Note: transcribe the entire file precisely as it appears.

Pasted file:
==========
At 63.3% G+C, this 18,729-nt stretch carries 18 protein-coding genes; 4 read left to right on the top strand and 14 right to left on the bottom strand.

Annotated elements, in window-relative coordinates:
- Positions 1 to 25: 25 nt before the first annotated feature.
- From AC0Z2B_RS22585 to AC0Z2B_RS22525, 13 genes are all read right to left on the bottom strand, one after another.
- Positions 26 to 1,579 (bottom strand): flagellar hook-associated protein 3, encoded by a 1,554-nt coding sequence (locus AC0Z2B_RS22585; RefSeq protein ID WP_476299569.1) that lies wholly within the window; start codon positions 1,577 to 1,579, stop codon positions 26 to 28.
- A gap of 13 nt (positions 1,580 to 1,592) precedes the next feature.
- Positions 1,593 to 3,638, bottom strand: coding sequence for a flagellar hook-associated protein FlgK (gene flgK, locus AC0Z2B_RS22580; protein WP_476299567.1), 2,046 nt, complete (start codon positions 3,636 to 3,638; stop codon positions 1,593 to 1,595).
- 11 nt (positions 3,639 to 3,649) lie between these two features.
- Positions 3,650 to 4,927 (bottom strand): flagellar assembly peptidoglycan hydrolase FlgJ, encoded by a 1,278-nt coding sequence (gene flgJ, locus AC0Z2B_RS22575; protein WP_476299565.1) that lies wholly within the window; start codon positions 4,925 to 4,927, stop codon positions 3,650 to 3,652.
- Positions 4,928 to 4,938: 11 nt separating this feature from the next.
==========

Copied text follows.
At 63.3% G+C, this 18,729-nt stretch carries 18 protein-coding genes; 4 read left to right on the top strand and 14 right to left on the bottom strand.

Annotated elements, in window-relative coordinates:
- Positions 1 to 25: 25 nt before the first annotated feature.
- From AC0Z2B_RS22585 to AC0Z2B_RS22525, 13 genes are all read right to left on the bottom strand, one after another.
- Positions 26 to 1,579 (bottom strand): flagellar hook-associated protein 3, encoded by a 1,554-nt coding sequence (locus AC0Z2B_RS22585; RefSeq protein ID WP_476299569.1) that lies wholly within the window; start codon positions 1,577 to 1,579, stop codon positions 26 to 28.
- A gap of 13 nt (positions 1,580 to 1,592) precedes the next feature.
- Positions 1,593 to 3,638, bottom strand: coding sequence for a flagellar hook-associated protein FlgK (gene flgK, locus AC0Z2B_RS22580; protein WP_476299567.1), 2,046 nt, complete (start codon positions 3,636 to 3,638; stop codon positions 1,593 to 1,595).
- 11 nt (positions 3,639 to 3,649) lie between these two features.
- Positions 3,650 to 4,927 (bottom strand): flagellar assembly peptidoglycan hydrolase FlgJ, encoded by a 1,278-nt coding sequence (gene flgJ, locus AC0Z2B_RS22575; protein WP_476299565.1) that lies wholly within the window; start codon positions 4,925 to 4,927, stop codon positions 3,650 to 3,652.
- Positions 4,928 to 4,938: 11 nt separating this feature from the next.